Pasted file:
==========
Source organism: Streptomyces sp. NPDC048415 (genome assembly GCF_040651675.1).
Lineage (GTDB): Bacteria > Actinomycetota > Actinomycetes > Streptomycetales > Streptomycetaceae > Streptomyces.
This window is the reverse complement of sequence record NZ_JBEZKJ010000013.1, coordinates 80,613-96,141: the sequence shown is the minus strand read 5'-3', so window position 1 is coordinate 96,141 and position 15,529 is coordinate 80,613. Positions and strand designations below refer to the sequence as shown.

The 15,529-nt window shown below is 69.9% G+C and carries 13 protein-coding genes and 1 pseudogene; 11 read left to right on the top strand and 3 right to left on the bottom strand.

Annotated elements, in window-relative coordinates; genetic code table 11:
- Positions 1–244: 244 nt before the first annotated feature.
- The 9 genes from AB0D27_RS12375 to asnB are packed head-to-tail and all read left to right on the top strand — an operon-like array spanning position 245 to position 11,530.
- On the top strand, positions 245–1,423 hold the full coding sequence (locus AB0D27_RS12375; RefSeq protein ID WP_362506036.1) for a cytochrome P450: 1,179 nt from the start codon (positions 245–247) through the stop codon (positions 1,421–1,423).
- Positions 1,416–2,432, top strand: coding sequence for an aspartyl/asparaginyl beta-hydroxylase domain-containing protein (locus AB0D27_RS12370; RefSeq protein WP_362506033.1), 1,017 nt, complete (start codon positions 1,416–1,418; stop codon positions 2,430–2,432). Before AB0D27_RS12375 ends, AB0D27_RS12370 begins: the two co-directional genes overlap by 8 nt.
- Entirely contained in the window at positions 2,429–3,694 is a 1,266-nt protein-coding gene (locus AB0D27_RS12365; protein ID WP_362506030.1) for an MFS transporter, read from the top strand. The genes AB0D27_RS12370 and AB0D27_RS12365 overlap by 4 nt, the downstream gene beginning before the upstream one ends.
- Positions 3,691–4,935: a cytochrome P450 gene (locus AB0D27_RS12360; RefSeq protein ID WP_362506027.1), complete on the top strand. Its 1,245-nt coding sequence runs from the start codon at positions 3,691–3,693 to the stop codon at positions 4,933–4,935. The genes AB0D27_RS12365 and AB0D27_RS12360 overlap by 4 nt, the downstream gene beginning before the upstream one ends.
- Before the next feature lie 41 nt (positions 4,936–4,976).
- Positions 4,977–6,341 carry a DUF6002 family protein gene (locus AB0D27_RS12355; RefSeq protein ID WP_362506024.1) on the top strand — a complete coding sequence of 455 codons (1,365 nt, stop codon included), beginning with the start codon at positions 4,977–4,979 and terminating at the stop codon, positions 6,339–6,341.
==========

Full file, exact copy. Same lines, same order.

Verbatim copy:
Source organism: Streptomyces sp. NPDC048415 (genome assembly GCF_040651675.1).
Lineage (GTDB): Bacteria > Actinomycetota > Actinomycetes > Streptomycetales > Streptomycetaceae > Streptomyces.
This window is the reverse complement of sequence record NZ_JBEZKJ010000013.1, coordinates 80,613-96,141: the sequence shown is the minus strand read 5'-3', so window position 1 is coordinate 96,141 and position 15,529 is coordinate 80,613. Positions and strand designations below refer to the sequence as shown.

The 15,529-nt window shown below is 69.9% G+C and carries 13 protein-coding genes and 1 pseudogene; 11 read left to right on the top strand and 3 right to left on the bottom strand.

Annotated elements, in window-relative coordinates; genetic code table 11:
- Positions 1–244: 244 nt before the first annotated feature.
- The 9 genes from AB0D27_RS12375 to asnB are packed head-to-tail and all read left to right on the top strand — an operon-like array spanning position 245 to position 11,530.
- On the top strand, positions 245–1,423 hold the full coding sequence (locus AB0D27_RS12375; RefSeq protein ID WP_362506036.1) for a cytochrome P450: 1,179 nt from the start codon (positions 245–247) through the stop codon (positions 1,421–1,423).
- Positions 1,416–2,432, top strand: coding sequence for an aspartyl/asparaginyl beta-hydroxylase domain-containing protein (locus AB0D27_RS12370; RefSeq protein WP_362506033.1), 1,017 nt, complete (start codon positions 1,416–1,418; stop codon positions 2,430–2,432). Before AB0D27_RS12375 ends, AB0D27_RS12370 begins: the two co-directional genes overlap by 8 nt.
- Entirely contained in the window at positions 2,429–3,694 is a 1,266-nt protein-coding gene (locus AB0D27_RS12365; protein ID WP_362506030.1) for an MFS transporter, read from the top strand. The genes AB0D27_RS12370 and AB0D27_RS12365 overlap by 4 nt, the downstream gene beginning before the upstream one ends.
- Positions 3,691–4,935: a cytochrome P450 gene (locus AB0D27_RS12360; RefSeq protein ID WP_362506027.1), complete on the top strand. Its 1,245-nt coding sequence runs from the start codon at positions 3,691–3,693 to the stop codon at positions 4,933–4,935. The genes AB0D27_RS12365 and AB0D27_RS12360 overlap by 4 nt, the downstream gene beginning before the upstream one ends.
- Before the next feature lie 41 nt (positions 4,936–4,976).
- Positions 4,977–6,341 carry a DUF6002 family protein gene (locus AB0D27_RS12355; RefSeq protein ID WP_362506024.1) on the top strand — a complete coding sequence of 455 codons (1,365 nt, stop codon included), beginning with the start codon at positions 4,977–4,979 and terminating at the stop codon, positions 6,339–6,341.